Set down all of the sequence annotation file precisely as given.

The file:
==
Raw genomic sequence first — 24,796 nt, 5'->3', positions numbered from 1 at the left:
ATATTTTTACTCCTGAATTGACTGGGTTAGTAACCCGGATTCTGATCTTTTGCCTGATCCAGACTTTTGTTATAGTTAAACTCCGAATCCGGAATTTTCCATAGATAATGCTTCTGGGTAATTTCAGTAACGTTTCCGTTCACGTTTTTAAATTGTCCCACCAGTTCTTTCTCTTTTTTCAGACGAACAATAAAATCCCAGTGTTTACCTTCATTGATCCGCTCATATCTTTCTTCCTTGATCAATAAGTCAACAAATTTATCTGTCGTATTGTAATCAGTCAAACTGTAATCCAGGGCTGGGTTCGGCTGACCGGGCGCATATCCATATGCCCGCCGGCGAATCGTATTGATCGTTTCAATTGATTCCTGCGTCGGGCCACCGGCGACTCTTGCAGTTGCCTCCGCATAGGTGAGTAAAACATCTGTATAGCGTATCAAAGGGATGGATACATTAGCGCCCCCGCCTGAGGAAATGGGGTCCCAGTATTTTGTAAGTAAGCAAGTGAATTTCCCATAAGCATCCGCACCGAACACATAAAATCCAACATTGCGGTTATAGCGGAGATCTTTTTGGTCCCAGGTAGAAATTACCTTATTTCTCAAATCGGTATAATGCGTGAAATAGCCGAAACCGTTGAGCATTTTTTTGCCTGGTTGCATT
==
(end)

Raw genomic sequence first — 24,796 nt, 5'->3', positions numbered from 1 at the left:
ATATTTTTACTCCTGAATTGACTGGGTTAGTAACCCGGATTCTGATCTTTTGCCTGATCCAGACTTTTGTTATAGTTAAACTCCGAATCCGGAATTTTCCATAGATAATGCTTCTGGGTAATTTCAGTAACGTTTCCGTTCACGTTTTTAAATTGTCCCACCAGTTCTTTCTCTTTTTTCAGACGAACAATAAAATCCCAGTGTTTACCTTCATTGATCCGCTCATATCTTTCTTCCTTGATCAATAAGTCAACAAATTTATCTGTCGTATTGTAATCAGTCAAACTGTAATCCAGGGCTGGGTTCGGCTGACCGGGCGCATATCCATATGCCCGCCGGCGAATCGTATTGATCGTTTCAATTGATTCCTGCGTCGGGCCACCGGCGACTCTTGCAGTTGCCTCCGCATAGGTGAGTAAAACATCTGTATAGCGTATCAAAGGGATGGATACATTAGCGCCCCCGCCTGAGGAAATGGGGTCCCAGTATTTTGTAAGTAAGCAAGTGAATTTCCCATAAGCATCCGCACCGAACACATAAAATCCAACATTGCGGTTATAGCGGAGATCTTTTTGGTCCCAGGTAGAAATTACCTTATTTCTCAAATCGGTATAATGCGTGAAATAGCCGAAACCGTTGAGCATTTTTTTGCCTGGTTGCATT